When a movie carries a title like Mean Girls, one has every right to expect a satirical maliciousness to underscore its events. But apart from a few fantasy scenes involving snotty teenage girls and very fast moving busses, Mean Girls is just not mean enough.
Oh, it’s occasionally witty, but then how could it not be? It was, after all, penned by Saturday Night Live scribe and acerbic Weekend Update co-host, Tina Fey. But Mean Girls loses its mettle midway through and, by the end, has evolved into a mushy-gushy pile of sentimental glop. It’s not just a disappointment, it’s a stifling disappointment.
Lindsay Lohan plays Cady Heron, a teenager who’s returned to the states after living in Africa for twelve years. Her parents enroll her in public high school — a tempestuous, hormonally turbulent world that Cady is ill-prepared for — and she immediately makes friends with the resident outcasts, the punkish Janis Ian (Lizzy Caplan) and the mildly fey Damian (Daniel Franzese), who, notes Janis, is almost too gay to function. ”
The trio hatch a plan for Cady to infiltrate The Plastics, ” a trio of gorgeous, less than intelligent girls Regina (Rachel McAdams) who are treated by the other students with a mixture of fear and awe. “Regina is like the Barbie doll I never had, ” marvels Cady in voice over. “I’d never seen someone so glamorous. ”
Underneath Regina’s outer-luster, however, lurks a poisonous snake. Her venom-laced comments are able to make almost any girl in school crumple in pain and shame. And she is able to snag any boy she targets, including cute Aaron Samuels (Jonathan Bennet), a handsome hunk with sizeable eyebrows for whom Cady’s gone ga-ga.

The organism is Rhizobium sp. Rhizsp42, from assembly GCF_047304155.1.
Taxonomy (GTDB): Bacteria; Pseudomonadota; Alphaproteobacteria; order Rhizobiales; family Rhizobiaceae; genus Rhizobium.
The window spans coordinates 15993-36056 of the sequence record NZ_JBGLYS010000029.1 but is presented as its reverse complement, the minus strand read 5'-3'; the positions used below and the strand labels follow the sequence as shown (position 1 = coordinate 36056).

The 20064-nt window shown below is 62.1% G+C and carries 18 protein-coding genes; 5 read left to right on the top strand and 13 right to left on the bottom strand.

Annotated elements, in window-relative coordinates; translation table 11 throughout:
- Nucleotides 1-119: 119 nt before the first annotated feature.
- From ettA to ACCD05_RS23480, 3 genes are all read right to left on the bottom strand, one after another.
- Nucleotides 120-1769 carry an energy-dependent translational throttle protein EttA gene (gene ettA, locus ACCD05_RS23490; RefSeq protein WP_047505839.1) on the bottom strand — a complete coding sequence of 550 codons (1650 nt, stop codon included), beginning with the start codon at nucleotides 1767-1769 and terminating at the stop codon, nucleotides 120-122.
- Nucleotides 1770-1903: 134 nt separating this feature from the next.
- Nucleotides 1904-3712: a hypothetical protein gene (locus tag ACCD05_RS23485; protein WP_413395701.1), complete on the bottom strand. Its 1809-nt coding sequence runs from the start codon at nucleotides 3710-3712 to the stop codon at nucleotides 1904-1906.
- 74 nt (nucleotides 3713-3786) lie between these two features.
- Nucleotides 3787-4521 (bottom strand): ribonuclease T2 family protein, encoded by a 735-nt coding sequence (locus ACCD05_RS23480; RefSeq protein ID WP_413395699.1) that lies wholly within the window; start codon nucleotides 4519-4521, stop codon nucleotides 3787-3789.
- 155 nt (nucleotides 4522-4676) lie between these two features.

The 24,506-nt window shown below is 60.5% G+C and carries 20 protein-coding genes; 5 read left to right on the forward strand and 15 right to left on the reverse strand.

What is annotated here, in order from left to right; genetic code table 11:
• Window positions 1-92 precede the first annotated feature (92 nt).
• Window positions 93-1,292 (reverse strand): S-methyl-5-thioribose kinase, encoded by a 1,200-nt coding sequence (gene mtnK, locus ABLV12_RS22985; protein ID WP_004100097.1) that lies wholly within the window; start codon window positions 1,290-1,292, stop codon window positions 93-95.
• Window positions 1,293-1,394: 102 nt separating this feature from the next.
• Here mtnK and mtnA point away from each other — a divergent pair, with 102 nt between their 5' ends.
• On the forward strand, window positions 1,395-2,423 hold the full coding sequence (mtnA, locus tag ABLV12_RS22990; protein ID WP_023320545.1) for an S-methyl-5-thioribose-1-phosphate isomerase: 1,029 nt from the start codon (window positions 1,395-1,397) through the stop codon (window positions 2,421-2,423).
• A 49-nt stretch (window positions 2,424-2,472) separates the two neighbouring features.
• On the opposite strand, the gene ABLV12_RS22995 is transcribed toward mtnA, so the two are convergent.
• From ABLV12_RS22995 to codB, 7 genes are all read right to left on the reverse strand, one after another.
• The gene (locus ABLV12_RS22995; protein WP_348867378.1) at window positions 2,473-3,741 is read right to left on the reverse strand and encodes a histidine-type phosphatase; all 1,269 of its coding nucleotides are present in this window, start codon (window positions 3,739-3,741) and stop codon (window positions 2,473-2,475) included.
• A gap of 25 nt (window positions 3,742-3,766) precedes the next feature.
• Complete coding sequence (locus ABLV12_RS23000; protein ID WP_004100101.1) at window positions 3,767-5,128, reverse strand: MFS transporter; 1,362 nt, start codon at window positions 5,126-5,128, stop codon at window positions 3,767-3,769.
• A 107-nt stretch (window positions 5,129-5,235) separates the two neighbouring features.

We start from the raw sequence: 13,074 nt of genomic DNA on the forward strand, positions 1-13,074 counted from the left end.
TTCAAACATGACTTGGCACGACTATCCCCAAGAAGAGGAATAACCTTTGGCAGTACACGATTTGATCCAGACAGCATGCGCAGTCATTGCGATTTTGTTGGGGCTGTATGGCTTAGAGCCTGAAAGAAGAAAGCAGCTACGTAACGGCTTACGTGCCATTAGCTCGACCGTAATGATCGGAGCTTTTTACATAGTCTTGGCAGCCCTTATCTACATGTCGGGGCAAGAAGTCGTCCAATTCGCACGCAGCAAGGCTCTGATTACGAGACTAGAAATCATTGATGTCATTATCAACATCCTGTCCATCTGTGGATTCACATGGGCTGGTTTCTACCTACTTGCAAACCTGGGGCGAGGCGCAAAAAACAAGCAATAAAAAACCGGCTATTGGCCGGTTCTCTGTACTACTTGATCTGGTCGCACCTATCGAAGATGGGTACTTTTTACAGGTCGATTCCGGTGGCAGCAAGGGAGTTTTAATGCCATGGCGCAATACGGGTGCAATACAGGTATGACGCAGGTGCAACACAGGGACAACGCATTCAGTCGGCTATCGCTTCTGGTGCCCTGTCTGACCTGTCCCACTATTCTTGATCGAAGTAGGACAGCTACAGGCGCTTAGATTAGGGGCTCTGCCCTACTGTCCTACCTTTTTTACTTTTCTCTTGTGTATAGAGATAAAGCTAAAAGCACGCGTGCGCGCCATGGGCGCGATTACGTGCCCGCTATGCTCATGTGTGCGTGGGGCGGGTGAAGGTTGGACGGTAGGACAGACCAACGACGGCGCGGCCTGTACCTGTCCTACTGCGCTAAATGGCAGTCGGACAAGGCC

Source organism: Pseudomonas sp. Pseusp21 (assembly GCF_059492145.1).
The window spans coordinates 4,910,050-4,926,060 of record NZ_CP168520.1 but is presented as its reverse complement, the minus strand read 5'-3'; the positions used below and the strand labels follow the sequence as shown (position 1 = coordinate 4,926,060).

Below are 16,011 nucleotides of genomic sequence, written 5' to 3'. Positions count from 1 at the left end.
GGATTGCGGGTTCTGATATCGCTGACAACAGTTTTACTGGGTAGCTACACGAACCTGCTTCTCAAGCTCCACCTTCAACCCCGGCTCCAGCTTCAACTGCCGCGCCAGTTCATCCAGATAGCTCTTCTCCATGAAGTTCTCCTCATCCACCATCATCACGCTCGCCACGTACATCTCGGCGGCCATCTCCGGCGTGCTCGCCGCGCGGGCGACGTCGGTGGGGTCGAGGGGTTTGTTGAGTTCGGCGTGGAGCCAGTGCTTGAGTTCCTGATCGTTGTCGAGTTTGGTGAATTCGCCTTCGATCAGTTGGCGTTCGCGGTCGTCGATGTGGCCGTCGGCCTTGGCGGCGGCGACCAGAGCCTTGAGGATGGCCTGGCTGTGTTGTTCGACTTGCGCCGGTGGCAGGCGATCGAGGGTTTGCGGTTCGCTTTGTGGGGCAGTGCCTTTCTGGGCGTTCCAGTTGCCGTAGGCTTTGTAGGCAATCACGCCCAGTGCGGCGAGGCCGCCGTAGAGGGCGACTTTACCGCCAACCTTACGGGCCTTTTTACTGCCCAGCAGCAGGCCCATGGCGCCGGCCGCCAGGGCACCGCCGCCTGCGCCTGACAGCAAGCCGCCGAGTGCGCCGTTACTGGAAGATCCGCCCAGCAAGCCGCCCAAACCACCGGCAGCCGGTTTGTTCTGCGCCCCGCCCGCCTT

Cady, Janis and Damian decide to end Regina’s reign by sabotague and subterfuge. “In girl world, ” says Cady, “all the fighting had to be sneaky. ”
Naturally, relationships are severed, trusts are mislaid, and pandemonium inevitably ensues, culminating in a massive cat fight in the school’s hallways. It’s up to Cady to right her wrongs and reestablish her true friendships.
Mean Girls ought to occupy the same high school satirical genre as Heathers and Election, but it simply lacks the nerve of those films. It reaches the boundaries and then timidly backs off. The movie’s cutting edge is dull, its narrative structure pre-fabricated. Fey’s screenplay has some juicy, laugh-out-loud throwaway lines, but in basing the film on Rosalind Wiseman’s non-fiction social study of teen girl cliques, Queen Bees and Wannabes, Fey has done herself a comic injustice. The serious subtext might illuminate, but it doesn’t make for much fun. Frankly, Mark S. Waters might not have been the best choice for director — his creepingly slow, crystal light style might have suited Freaky Friday, but he lacks a basic feel for dark satire.
On the bright side, the performances are very good. Seventeen-year-old Lohan remains one of the more likable and competent actresses on the horizon, and McAdams perfectly conveys the child’s wading pool that comprises Regina’s personality. Lacy Chabert and Amanda Seyfried are fine as Regina’s fawning attendants, Tim Meadows has a few amusing moments as the beleaguered high school principal, and Fey herself, sporting her by-now fetishist glasses, gives a smartly modulated performance as Cady’s supportive math teacher.
Mean Girls sits before us like a half-baked cake with far too much frosting on top. Its sweetness inevitably leads to a severe toothache.
As a free LGBTQ publication, Metro Weekly relies on advertising in order to bring you unique, high quality journalism, both online and in our weekly edition. The ongoing coronavirus pandemic has forced many of our incredible advertisers to temporarily close their doors to protect staff and customers, and so we’re asking you, our readers, to help support Metro Weekly during this trying period. We appreciate anything you can do, and please keep reading us on the website and our new Digital Edition, released every Thursday and available for online reading or download.